Rick Perry quotes about education

Last week, Rick Perry, the former governor of Texas, announced that he’s running for president. He is the tenth Republican to join the crowded race—a group that still doesn’t officially include poll-toppers Jeb Bush and Scott Walker. He’s also the subject of the fourteenth installment of the Eduwatch 2016 series chronicling presidential candidates’ stances on education issues.

Perry has been involved in Texas politics since 1985. He started out as a state representative and went on to become commissioner of agriculture, lieutenant governor under George W. Bush, and governor, a role he assumed when Bush was himself elected president. This will be Perry’s second run for the White House, having also tried back in 2012. He’s said much on education. Here’s a sampling:

1. Common Core: “It’s a Tenth Amendment issue. If you want Washington, if you want to implement their standards, that’s your call....We certainly had higher standards than [Common Core], so it was a very easy decision for Texans, myself and the legislature included, to basically say we still believe that Texans know how to best run Texas.” August 2014.

2. Charter schools: “Not every child learns for the same purpose, not every child thrives in the same settings and schools. Limiting a child to just one opportunity does nothing more than limit that child's future. The way forward must involve more public charter schools, which offer parents a tuition-free alternative to their neighborhood school.” January 2013.

3. Choice scholarships: “It's...time to introduce scholarship programs that give students a choice, especially those who are locked into low-performing schools.” January 2013.

4. Course choice: “[W]e should also give students more flexibility in the courses they take in high school to prepare them for whatever their goals may be, without sacrificing our rigorous academic standards.” January 2013.

5. The U.S. Department of Education: “[E]liminate agencies that perform redundant functions....Get rid of the Department of Commerce, the Department of Education, the Department of Energy.” November 2011.

6. No Child Left Behind: “Yeah, that’s a cool name, but it’s a monstrous intrusion into our affairs.” April 2011.

7. Race to the Top: “The RTTT application penalizes those states that will not commit 'fiscal, political and human capital resources of the state to continue, after the period of [RTTT] funding has ended, those reforms funded under the grant.' This provision would ultimately cost local school districts and Texas taxpayers billions of dollars. RTTT also effectively mandates adoption of unproved and yet-to-be-completed national curriculum standards being developed through the Common Core initiative, as well as yet-to-be-developed national tests. States agreeing to adopt these national curriculum standards would be hamstrung from adopting their own, more comprehensive standards.” January 2010.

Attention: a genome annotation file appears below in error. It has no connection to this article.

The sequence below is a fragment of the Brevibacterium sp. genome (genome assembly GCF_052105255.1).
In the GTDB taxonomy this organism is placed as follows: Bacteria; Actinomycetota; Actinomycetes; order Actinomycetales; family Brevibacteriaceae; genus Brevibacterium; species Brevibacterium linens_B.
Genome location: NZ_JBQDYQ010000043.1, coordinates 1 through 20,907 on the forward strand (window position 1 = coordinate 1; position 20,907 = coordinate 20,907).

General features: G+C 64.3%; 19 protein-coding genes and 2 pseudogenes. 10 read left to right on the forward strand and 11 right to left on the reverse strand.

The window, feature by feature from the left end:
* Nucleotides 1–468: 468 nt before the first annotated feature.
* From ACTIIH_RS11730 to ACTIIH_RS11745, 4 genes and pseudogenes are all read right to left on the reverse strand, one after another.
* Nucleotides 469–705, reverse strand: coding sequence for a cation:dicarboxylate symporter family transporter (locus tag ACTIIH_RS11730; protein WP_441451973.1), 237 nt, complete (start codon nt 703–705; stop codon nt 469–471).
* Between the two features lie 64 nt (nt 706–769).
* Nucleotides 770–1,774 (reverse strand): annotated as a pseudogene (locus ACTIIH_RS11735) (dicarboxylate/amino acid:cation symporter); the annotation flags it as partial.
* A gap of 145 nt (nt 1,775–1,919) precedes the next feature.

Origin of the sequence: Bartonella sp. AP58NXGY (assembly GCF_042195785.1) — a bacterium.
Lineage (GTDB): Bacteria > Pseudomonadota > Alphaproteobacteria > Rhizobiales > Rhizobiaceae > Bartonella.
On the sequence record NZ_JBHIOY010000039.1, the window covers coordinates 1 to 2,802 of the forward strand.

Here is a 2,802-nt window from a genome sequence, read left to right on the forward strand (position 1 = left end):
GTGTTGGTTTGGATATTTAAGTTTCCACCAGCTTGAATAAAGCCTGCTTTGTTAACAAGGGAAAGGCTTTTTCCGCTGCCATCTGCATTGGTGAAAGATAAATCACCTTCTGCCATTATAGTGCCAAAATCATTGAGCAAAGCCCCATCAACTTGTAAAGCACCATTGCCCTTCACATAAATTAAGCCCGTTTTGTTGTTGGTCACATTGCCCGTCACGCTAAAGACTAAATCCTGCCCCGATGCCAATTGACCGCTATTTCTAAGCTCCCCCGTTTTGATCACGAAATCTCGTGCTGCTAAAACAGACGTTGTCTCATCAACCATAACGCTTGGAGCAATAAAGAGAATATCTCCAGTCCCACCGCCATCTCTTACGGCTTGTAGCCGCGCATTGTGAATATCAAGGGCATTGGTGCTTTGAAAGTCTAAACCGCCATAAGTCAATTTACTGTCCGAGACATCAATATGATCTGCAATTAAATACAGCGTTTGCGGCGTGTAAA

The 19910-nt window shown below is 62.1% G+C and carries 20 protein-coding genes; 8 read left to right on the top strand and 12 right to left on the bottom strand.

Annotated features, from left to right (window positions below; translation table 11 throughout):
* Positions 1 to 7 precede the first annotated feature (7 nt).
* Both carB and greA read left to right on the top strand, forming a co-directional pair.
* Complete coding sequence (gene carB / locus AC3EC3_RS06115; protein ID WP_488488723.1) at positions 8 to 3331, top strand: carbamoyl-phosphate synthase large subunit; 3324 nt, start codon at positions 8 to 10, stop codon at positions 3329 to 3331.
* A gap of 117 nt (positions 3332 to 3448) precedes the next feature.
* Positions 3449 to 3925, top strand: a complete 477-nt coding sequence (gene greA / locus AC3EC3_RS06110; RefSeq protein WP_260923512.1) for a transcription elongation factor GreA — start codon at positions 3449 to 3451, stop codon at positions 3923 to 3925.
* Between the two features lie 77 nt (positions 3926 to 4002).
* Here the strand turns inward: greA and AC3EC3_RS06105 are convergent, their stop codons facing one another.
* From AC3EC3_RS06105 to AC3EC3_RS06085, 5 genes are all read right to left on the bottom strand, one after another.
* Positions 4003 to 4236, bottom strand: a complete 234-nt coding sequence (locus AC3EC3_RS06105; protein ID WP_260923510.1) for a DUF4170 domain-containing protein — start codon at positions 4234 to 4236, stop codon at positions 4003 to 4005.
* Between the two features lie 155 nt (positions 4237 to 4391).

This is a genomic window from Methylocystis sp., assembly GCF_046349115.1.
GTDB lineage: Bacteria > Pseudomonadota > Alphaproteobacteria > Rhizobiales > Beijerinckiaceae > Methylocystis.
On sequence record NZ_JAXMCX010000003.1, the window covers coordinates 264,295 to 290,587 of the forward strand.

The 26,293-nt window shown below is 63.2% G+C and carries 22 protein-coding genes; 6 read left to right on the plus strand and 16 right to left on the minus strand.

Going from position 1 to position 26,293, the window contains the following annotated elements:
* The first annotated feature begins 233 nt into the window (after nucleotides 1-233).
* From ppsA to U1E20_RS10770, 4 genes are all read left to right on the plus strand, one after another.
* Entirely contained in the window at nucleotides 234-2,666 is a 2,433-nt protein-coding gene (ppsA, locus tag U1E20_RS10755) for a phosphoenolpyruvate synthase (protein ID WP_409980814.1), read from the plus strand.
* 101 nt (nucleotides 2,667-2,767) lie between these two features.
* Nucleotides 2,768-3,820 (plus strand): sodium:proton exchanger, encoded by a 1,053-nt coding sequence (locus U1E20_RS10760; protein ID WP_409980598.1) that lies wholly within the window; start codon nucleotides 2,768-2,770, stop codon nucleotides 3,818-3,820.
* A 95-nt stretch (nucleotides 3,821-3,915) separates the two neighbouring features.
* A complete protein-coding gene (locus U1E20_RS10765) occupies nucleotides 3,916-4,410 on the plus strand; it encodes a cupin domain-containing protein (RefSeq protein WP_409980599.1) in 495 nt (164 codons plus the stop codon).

8. Career and technical education: “Texas employers need additional, qualified workers. Of course, not all these jobs require a college degree. Many require a technical certification, and those jobs are among those most in demand in our state. Last fall, I announced an initiative that will bring industries and our technical and community colleges together to create a statewide model that will enable students to swiftly earn their technical certifications at an affordable cost....Under this framework, an individual will be able to attain certain certification in a high-demand industry, utilizing competency-based learning to allow students to gain credit for skills they have already mastered.” January 2013.

9. Texas's education system while he was governor: “Texas is a national leader in education reform and student achievement. Through our college- and career-ready standards and assessments, strong school accountability, and a focus on educator development, we have created an education system that prepares our students for success after graduation.” January 2010.

10. Education and federalism: “That the Texas Legislature, that the Texas school boards, the Texas teachers, we collectively know best how to educate our children, rather than some bureaucrat in Washington.” August 2014.

11. College affordability: “[W]e have to make sure that college is accessible and affordable. Two years ago, I stood here and called upon our institutions of higher learning to develop plans for degrees that cost no more than $10,000. There were plenty of detractors at that time who insisted it couldn't be done. However, that call inspired educators at colleges and universities across our state to step up to the plate. Today, I'm proud to tell you that thirteen Texas universities have announced plans for a $10,000 degree.” January 2013.

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There you have it—Rick Perry. Next up are Bobby Jindal (who plans to declare later this month) and anyone else who decides to run. Until then.

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Read what Hillary ClintonMarco RubioTed CruzBernie SandersBen CarsonCarly FiorinaMike HuckabeeRand Paul, Jeb BushRick SantorumGeorge PatakiMartin O'MalleyLindsey Graham, and Lincoln Chafee have said about education.

Brandon L. Wright
Brandon L. Wright is the Editorial Director of the Thomas B. Fordham Institute.